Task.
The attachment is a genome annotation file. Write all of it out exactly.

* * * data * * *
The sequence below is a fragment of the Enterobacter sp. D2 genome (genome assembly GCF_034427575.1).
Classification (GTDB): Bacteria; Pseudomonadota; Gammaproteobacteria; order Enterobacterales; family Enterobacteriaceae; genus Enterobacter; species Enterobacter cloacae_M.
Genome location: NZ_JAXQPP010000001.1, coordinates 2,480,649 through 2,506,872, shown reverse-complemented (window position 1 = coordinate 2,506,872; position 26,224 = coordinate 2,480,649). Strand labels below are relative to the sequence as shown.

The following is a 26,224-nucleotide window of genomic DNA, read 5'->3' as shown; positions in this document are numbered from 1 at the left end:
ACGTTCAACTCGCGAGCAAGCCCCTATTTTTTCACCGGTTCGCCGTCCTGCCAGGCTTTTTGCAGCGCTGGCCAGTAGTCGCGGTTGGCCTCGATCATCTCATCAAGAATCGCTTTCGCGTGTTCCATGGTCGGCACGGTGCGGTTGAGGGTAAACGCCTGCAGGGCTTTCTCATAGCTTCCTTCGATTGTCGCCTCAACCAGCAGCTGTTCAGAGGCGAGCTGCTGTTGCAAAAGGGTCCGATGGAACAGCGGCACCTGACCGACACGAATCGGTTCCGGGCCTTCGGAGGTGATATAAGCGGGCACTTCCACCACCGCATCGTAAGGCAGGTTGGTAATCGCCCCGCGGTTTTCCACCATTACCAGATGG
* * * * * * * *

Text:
The sequence below is a fragment of the Enterobacter sp. D2 genome (genome assembly GCF_034427575.1).
Classification (GTDB): Bacteria; Pseudomonadota; Gammaproteobacteria; order Enterobacterales; family Enterobacteriaceae; genus Enterobacter; species Enterobacter cloacae_M.
Genome location: NZ_JAXQPP010000001.1, coordinates 2,480,649 through 2,506,872, shown reverse-complemented (window position 1 = coordinate 2,506,872; position 26,224 = coordinate 2,480,649). Strand labels below are relative to the sequence as shown.

The following is a 26,224-nucleotide window of genomic DNA, read 5'->3' as shown; positions in this document are numbered from 1 at the left end:
ACGTTCAACTCGCGAGCAAGCCCCTATTTTTTCACCGGTTCGCCGTCCTGCCAGGCTTTTTGCAGCGCTGGCCAGTAGTCGCGGTTGGCCTCGATCATCTCATCAAGAATCGCTTTCGCGTGTTCCATGGTCGGCACGGTGCGGTTGAGGGTAAACGCCTGCAGGGCTTTCTCATAGCTTCCTTCGATTGTCGCCTCAACCAGCAGCTGTTCAGAGGCGAGCTGCTGTTGCAAAAGGGTCCGATGGAACAGCGGCACCTGACCGACACGAATCGGTTCCGGGCCTTCGGAGGTGATATAAGCGGGCACTTCCACCACCGCATCGTAAGGCAGGTTGGTAATCGCCCCGCGGTTTTCCACCATTACCAGATGG